In an earlier post (“No Location Metadata? No Problem.”) I described a technique that can narrow the likely location where an image was taken using only the visual image content. This technique leveraged large geo-tagged photo collections to find images that match in overall appearance. Here I will describe a related technique that leverages a potentialy richer source of images from Google Street View images.
Photo sharing sites such as Flickr contain an enormous amount of geo-tagged images from around the world that can be used for image-based geo-location. These image collections, however, tend to be biased towards images of famous landmarks (the Statue of Liberty, the Eiffel Tower, the Great Pyramids, etc.). As a result, these photo collections may be less likely to provide matches against more mundane images. Repositories such as Google Street View, however, consist of an enormous number of street-level images that have a greater likelihood to capture location specific features of a city.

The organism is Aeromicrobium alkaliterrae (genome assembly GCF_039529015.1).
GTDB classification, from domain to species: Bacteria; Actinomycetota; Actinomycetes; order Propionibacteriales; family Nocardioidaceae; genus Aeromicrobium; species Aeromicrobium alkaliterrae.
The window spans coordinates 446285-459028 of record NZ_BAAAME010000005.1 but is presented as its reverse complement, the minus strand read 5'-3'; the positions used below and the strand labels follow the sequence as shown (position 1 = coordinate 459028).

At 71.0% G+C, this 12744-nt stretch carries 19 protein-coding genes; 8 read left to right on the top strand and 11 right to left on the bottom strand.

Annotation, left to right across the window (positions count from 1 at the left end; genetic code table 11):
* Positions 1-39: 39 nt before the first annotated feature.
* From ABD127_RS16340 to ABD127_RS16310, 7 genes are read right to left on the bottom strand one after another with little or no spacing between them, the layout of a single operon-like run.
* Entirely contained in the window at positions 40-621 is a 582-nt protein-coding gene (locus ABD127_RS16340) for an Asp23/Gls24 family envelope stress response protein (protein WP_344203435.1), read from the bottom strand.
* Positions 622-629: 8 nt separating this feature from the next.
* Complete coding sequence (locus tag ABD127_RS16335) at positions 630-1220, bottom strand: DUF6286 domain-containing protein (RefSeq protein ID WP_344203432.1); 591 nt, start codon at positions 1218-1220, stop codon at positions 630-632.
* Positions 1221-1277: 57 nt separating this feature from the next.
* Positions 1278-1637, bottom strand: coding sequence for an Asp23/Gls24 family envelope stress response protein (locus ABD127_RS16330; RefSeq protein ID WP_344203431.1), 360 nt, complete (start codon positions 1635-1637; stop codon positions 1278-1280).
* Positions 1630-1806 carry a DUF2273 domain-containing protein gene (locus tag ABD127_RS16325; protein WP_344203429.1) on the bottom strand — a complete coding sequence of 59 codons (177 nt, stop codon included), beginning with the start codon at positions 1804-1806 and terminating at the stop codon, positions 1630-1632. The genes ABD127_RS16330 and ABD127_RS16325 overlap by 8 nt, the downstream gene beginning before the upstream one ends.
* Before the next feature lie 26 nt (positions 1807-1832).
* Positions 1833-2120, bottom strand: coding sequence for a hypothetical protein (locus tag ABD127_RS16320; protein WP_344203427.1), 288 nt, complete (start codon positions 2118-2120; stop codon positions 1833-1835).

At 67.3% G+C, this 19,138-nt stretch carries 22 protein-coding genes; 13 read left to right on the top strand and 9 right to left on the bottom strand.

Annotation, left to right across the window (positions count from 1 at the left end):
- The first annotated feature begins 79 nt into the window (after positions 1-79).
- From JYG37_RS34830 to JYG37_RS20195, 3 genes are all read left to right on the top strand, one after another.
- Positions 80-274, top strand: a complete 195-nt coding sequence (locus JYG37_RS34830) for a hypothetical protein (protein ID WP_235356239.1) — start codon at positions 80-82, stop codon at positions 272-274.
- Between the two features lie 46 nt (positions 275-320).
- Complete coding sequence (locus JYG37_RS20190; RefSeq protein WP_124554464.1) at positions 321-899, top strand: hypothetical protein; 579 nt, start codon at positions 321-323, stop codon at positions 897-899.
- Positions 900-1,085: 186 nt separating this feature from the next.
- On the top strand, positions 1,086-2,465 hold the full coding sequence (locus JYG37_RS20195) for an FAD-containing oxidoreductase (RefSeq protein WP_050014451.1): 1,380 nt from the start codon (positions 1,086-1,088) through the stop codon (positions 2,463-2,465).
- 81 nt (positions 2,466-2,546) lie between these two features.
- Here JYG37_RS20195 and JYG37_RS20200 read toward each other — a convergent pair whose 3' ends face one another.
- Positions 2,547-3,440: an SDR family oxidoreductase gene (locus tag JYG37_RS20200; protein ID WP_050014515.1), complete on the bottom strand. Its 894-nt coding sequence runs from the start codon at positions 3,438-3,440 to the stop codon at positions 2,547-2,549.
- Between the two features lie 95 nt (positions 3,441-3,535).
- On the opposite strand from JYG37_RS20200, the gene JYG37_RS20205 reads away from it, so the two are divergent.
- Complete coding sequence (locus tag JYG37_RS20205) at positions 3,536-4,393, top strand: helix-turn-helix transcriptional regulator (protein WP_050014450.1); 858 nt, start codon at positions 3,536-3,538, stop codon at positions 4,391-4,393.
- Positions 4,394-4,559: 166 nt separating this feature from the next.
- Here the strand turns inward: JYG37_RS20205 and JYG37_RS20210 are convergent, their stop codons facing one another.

The goal of image-based geo-location is to extract visual elements that are frequently occuring within a given location and distinct to that location (for example cars are frequently occuring in Paris but not distinct to Paris, while the Eiffel Tower is highly distinct to Paris, but not frequently occuring.) Street View images have greater potential to yield such a desired set of visual features. In addition, Street View images are, by their very nature, guaranteed to be geo-tagged. A recent paper describes how to automatically extract such features and to use these features for geo-location (Carl Doersch, Saurabh Singh, Abhinav Gupta, Josef Sivic, and Alexei A. Efros. What Makes Paris Look like Paris? ACM Transactions on Graphics 31(3): 2012.)
Shown below, for example, are the discovered distinct features for Paris, London, San Francisco, and Boston extracted from a large collection of Street View images. Note that these correspond to fairly mundane features such as windows, street lamps, and other distinct architectural features that are likely to appear in many images.
Purely visual-based geo-location holds the potential to be incredibly useful to a forensic analyst. Photo-sharing websites such as Flickr and street-level photo repositories such as Google Street View contain an enormous amount of information that can be exploited. Street View images, in particular, are more likely to contain common and distinct features that can be compared against in order to determine the location where an image was taken.